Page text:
The thesis then tackles the challenge of estimating the actuation response and residual structural deformation of unimorph active thin shells under high electric field and large bending motion. A rate-independent, full field phenomenological constitutive model for a polycrystalline piezoelectric material is characterized experimentally. It successfully captures both the observed ferroelectric and ferroelastic domain switching effects. To overcome the difficulty of testing ultra thin piezoelectric plates, a set of novel characterization techniques is developed and implemented to measure the dielectric and mechanical responses of this material. The characterized material constitutive relation is implemented in an efficient model for estimating the structural response of unimorph thin shells under general electric and mechanical loading. The complete set of governing equations is integrated with a Backward-Euler algorithm, reproducing the measured responses of both the material and the structure under complex loading sequences.

Active vibration damping based on self-sensing piezoelectric thin shells is then analyzed and demonstrated on testbed. The self-sensing architecture removes redundant external sensors by making dual use of the piezoelectric layer of the active shell. An adaptive identification method with the associated hardware to track the evolution of field dependent piezoelectric capacitance is implemented, and a new identification strategy is proposed. Closed loop damping with in-situ capacitance adaptation is conducted in bench tests on self-sensing cantilever beams and achieves -12~dB attenuation at the resonance frequency. A highly efficient modeling technique for general self-sensing piezoelectric thin shell structures is proposed which is able to construct closed loop dynamic models based on the vibration eigenmodes and actuation responses obtained from commercial finite element software. These validated modeling techniques are extended to a multi-electrode doubly curved thin shell, where the improvements of shape stability under closed loop damping are evaluated through simulations. It is discovered that the electrode pattern of the self-sensing piezoelectric layer determines the damping performance under the specific boundary conditions of the shell.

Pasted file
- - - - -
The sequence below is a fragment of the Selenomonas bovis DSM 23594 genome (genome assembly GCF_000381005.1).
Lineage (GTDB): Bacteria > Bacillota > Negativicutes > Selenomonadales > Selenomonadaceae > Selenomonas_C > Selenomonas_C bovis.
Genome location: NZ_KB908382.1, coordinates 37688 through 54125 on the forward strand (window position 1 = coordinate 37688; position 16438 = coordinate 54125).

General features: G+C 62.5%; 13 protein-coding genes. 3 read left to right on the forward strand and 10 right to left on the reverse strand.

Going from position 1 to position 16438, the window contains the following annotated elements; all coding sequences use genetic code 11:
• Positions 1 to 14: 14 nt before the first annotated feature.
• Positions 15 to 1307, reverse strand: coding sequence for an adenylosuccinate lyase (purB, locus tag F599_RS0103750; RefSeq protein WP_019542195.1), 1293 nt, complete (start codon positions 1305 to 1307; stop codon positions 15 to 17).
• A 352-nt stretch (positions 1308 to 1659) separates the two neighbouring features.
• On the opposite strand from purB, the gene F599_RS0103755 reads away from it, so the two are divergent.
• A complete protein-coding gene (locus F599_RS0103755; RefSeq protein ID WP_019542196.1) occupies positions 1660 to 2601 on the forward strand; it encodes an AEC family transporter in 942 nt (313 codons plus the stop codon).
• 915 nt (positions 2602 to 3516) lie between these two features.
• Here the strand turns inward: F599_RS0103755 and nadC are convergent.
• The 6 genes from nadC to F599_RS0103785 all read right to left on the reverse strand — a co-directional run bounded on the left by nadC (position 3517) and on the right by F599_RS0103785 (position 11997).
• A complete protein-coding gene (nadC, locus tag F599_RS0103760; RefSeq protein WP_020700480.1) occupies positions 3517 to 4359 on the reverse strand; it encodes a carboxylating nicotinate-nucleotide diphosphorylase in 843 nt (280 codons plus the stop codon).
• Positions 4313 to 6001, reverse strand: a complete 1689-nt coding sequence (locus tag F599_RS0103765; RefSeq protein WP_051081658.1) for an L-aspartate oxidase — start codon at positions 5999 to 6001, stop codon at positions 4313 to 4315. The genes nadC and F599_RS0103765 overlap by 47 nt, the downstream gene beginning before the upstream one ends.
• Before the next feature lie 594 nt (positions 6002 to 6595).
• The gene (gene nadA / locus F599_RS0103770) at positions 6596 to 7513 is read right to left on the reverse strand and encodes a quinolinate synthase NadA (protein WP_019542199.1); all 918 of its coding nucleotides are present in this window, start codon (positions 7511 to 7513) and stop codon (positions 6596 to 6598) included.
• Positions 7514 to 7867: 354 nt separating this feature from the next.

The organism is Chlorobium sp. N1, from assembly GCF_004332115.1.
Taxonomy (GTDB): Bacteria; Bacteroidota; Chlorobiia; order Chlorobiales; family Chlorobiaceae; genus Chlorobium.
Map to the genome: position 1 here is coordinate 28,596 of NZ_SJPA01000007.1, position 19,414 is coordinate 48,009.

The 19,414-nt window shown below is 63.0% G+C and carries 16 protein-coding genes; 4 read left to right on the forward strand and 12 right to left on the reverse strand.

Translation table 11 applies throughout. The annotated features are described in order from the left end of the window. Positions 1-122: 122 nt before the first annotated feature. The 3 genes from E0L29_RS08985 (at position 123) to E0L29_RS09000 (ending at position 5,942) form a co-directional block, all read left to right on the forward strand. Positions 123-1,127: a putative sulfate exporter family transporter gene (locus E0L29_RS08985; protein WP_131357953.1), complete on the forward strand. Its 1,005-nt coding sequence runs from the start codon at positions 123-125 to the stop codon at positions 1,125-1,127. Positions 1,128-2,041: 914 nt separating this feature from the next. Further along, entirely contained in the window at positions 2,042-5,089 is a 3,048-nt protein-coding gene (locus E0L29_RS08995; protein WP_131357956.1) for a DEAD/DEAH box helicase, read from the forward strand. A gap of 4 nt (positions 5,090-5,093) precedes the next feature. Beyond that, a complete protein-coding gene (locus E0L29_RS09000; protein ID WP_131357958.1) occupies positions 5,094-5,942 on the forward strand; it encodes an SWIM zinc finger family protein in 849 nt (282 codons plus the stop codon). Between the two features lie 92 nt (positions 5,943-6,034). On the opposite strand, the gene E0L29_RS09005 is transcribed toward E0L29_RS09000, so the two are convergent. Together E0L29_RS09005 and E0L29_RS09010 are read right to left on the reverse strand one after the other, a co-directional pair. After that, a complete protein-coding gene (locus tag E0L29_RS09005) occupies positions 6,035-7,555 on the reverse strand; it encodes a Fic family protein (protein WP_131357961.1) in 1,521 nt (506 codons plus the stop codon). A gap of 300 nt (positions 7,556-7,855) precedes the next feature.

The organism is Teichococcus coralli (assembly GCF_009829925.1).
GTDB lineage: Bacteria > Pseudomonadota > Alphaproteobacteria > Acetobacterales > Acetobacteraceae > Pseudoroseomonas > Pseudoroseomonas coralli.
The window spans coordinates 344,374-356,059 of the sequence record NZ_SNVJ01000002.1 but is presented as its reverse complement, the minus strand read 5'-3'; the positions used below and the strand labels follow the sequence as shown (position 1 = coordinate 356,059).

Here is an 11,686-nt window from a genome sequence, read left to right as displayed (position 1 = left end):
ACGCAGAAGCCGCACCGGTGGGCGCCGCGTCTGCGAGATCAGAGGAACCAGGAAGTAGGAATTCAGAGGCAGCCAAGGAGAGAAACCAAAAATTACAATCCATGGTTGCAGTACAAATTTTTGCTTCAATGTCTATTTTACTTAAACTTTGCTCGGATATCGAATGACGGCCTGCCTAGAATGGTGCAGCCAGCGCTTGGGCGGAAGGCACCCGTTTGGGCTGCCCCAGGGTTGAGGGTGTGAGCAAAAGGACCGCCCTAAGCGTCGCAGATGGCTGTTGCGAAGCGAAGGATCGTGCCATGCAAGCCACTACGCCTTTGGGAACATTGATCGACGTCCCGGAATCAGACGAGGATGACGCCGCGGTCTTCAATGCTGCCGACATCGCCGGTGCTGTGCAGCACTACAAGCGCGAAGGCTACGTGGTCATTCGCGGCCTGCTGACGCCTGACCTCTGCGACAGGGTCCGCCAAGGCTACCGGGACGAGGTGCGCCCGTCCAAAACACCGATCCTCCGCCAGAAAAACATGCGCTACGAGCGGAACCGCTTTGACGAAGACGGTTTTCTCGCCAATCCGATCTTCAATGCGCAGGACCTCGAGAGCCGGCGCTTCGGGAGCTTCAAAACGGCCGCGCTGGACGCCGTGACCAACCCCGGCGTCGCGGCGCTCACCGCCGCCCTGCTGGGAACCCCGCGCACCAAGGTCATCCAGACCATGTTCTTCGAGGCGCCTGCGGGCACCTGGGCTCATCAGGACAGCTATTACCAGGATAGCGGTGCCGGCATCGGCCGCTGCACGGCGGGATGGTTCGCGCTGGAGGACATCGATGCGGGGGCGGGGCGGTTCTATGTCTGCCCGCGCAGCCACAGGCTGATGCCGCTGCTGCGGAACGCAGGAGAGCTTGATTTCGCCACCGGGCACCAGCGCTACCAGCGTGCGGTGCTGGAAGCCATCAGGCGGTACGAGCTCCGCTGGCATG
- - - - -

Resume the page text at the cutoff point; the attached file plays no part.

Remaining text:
Item Type:Thesis (Dissertation (Ph.D.))
Subject Keywords:Deployable Structures, Piezoelectric Thin Shells, Piezoelectric Phenomenological Model, Self-Sensing Vibration Control
Degree Grantor:California Institute of Technology
Division:Engineering and Applied Science
Major Option:Space Engineering
Thesis Availability:Public (worldwide access)
Research Advisor(s):
  • Pellegrino, Sergio
Group:GALCIT
Thesis Committee:
  • Ravichandran, Guruswami (chair)
  • Chung, Soon-Jo
  • Daraio, Chiara
  • Pellegrino, Sergio
Defense Date:29 May 2019
Non-Caltech Author Email:wyc880504 (AT) gmail.com
Funders:
Funding AgencyGrant Number
NASANNX17AD08G
Record Number:CaltechTHESIS:06072019-114129662
Persistent URL:https://resolver.caltech.edu/CaltechTHESIS:06072019-114129662
DOI:10.7907/4DRX-2X87
Related URLs:
URLURL TypeDescription
https://doi.org/10.2514/6.2017-1345DOIArticle adapted for Ch. 2.
https://doi.org/10.1117/12.2296346DOIArticle adapted for Ch. 3.
ORCID:
AuthorORCID
Wei, Yuchen0000-0002-7669-020X
Default Usage Policy:No commercial reproduction, distribution, display or performance rights in this work are provided.
ID Code:11709
Collection:CaltechTHESIS
Deposited By: Yuchen Wei
Deposited On:11 Jun 2019 21:40
Last Modified:12 Dec 2019 17:22